I'm not saying the media is trying to deliberately con us, but we've seen far too many of these debates over the years to believe any of them will make much of a difference.
The Big Build Up
As we got closer to last week’s debate in Alberta, the media started banging the drum.
I heard a talkshow host wonder whether NDP Leader Rachel Notley could get UCP Leader Danielle Smith to lose her cool and force her to say something she would regret. One pundit I heard talked about whether one of the leaders could land “the knockout punch.” Then there was hope that statements made during the debate could influence some of the people who are telling pollsters they’re still undecided about who they’ll vote for in a week.
I shook my head. We’ve heard this before and it rarely happens. It’s the lead up to every debate. The hope always fizzles.
What about when Brian Mulroney went after John Turner for approving patronage appointments?
OK, but that was almost 40-years ago.
Yeah, but what about when John Kennedy wore makeup for a TV debate, but Richard Nixon didn’t. Didn’t that help Kennedy win the debate and the election?
That was even longer ago. Most people voting next week weren’t even alive then.
The Let Down
The reality is, very little is decided, or even influenced by any political debate on TV these days. It isn’t.
In last week’s case, both Rachel Notley and Danielle Smith are veteran politicians. They’re smart, experienced people and they’re coached by smart people. They’re well prepared, so hoping for somebody to say something stupid is like hoping for a week of rain in Alberta these days.
There’s normally no knockout punch either. They’ll throw a few jabs, but that’s about it.
There’s too much on the line for politicians to come to these debates unprepared. They repeat the same lines they use on the campaign trail and offer the same defences when asked probing questions from the media.
It really is the big con of the media. I’m not saying journalists are doing this on purpose to get ratings, but let’s face it, that wouldn’t hurt, would it?
Journalists are political junkies. They love political debates as much as most hockey analysts enjoy fights. Since this was the only televised debate in the Alberta election campaign, it was like Christmas Eve to many reporters. If they’re excited, they think you should be too.
Trump Was Right
Here’s the other thing that most journalists don’t seem to, or want to understand.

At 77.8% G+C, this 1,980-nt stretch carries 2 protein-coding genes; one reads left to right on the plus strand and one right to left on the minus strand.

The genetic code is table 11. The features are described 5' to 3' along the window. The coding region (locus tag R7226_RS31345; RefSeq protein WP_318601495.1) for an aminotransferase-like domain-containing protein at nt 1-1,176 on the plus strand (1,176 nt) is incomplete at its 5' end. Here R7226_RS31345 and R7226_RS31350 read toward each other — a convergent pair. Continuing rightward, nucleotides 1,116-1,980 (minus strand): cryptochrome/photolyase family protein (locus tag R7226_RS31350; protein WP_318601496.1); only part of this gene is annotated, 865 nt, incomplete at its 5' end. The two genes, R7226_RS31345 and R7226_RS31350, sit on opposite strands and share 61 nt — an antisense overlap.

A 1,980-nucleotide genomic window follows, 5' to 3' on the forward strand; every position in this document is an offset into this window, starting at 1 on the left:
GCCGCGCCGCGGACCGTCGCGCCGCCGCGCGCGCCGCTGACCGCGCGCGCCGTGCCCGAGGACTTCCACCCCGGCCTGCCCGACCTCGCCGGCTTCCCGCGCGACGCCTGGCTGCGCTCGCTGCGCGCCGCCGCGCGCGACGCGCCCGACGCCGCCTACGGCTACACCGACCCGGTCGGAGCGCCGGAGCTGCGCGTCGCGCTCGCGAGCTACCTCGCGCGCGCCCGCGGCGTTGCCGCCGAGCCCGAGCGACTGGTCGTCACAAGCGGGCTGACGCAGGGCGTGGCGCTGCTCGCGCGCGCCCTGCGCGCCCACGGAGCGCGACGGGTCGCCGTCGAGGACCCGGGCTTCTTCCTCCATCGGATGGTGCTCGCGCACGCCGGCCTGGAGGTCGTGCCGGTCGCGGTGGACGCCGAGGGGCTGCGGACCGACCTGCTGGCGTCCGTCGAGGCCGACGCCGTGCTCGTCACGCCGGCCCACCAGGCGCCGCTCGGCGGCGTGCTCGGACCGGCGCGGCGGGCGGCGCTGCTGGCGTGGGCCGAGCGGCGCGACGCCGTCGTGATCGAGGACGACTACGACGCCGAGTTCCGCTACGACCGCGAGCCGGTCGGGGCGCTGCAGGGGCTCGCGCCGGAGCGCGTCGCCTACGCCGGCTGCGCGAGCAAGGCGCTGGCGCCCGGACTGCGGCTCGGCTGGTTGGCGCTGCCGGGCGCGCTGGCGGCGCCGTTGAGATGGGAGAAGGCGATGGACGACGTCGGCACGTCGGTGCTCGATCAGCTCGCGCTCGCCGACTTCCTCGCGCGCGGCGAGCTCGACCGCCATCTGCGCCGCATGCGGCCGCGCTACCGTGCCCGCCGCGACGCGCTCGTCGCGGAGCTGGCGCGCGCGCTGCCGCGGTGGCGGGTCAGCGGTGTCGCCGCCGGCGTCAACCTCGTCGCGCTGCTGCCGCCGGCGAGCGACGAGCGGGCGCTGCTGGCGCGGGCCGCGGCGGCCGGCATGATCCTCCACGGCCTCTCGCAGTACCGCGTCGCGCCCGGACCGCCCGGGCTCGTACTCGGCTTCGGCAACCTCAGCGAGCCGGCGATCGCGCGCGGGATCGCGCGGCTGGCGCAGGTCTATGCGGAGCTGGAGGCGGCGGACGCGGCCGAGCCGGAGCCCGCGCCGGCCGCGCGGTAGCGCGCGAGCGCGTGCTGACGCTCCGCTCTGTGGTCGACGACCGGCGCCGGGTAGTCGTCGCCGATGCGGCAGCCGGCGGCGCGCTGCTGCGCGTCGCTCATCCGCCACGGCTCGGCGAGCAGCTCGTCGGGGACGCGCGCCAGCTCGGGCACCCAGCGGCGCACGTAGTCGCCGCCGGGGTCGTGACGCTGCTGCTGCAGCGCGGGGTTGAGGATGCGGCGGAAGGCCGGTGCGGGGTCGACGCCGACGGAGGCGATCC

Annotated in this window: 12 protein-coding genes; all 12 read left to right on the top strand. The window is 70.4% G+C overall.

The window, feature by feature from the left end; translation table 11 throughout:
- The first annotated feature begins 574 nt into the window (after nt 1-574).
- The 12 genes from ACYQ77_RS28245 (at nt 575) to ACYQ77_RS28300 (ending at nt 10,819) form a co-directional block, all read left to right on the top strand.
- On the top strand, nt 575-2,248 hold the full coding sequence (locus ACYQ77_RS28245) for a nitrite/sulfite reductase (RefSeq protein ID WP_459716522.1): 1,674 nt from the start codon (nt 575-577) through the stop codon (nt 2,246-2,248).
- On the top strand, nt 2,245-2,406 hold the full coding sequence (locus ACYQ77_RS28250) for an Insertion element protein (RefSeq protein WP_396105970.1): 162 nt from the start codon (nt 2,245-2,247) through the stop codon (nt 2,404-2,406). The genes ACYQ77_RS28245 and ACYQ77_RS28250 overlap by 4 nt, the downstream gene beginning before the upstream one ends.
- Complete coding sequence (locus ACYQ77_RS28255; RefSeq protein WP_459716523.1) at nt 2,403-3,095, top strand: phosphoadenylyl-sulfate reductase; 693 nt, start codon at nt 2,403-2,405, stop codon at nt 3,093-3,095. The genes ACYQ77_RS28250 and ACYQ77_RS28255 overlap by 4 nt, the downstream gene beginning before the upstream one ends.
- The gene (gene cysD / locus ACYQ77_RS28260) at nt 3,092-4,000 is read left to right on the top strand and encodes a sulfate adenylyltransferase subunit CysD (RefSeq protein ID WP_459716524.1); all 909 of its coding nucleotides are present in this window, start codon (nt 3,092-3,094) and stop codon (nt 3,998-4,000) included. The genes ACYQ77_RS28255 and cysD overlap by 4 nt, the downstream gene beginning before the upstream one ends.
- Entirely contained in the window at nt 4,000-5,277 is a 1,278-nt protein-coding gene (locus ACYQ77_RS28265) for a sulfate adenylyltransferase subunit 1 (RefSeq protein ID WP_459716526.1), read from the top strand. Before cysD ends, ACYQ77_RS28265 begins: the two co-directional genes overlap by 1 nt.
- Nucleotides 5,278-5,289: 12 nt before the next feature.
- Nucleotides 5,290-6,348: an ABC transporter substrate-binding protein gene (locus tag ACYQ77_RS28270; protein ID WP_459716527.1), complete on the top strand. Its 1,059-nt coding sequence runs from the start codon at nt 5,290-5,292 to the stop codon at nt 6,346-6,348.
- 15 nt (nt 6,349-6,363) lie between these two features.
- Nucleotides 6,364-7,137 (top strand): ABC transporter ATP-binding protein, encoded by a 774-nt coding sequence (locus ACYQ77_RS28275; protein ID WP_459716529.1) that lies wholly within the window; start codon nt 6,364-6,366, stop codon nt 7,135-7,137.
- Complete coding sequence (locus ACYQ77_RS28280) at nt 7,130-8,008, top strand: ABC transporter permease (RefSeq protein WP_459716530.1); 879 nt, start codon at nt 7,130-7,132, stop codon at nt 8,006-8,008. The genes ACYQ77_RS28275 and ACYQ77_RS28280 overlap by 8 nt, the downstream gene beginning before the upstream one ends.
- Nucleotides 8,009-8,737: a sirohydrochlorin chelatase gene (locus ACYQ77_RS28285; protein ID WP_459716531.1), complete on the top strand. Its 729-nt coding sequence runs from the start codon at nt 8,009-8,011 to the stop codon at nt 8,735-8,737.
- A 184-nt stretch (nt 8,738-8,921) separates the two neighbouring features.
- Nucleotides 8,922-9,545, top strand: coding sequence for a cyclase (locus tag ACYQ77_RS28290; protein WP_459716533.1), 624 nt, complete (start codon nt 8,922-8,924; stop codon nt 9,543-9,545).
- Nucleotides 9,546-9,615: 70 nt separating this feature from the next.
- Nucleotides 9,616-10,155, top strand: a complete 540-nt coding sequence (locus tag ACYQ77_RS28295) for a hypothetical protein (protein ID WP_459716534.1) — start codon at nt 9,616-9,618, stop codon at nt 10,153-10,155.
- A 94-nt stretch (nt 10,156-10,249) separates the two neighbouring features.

Things politically have changed drastically in the last generation or two. Time was when a politician said something stupid, the media jumped on the comment, quite often said politician ended up paying a price at the polls. Remember when Conservative Leader Robert Stanfield dropped the football? That wasn't a statement, but you get my drift.
That’s not the case anymore. One of the truest things Donald Trump ever said was “I could stand in the middle of Fifth Avenue and shoot somebody, and I wouldn’t lose any votes OK? It’s, like, incredible.”
He made that statement seven months before he got the Republican nomination in 2016. He was right. During one of the televised debates that fall he walked around behind Hillary Clinton like a creepy stalker, and was incredibly belligerent, but still won the election.
People watch debates not hoping to get information on who they should vote for, but instead they want to cheer their favouite on and hope they do well. How many people who watch debates are really and truly undecided? I think it’s far less than they’re telling pollsters.
People watch debates hoping their favourite mops up the floor with their opponent. They won’t be influenced by the opinions of journalists either. If somebody on CBC says they thought Notley won the debate, Smith supporters will say “Well that’s the CBC, of course, they’re going to tell us Notley won.” It’s the same the other way too.
What do debates accomplish? Not much, other than getting the political leaders and the party’s platforms in front of voters. That’s obviously a good thing. However, in this day and age of partisan politics, don’t try to tell me political debates decide anything.
It’s entertainment, just like The Sting.
Image credit: CTV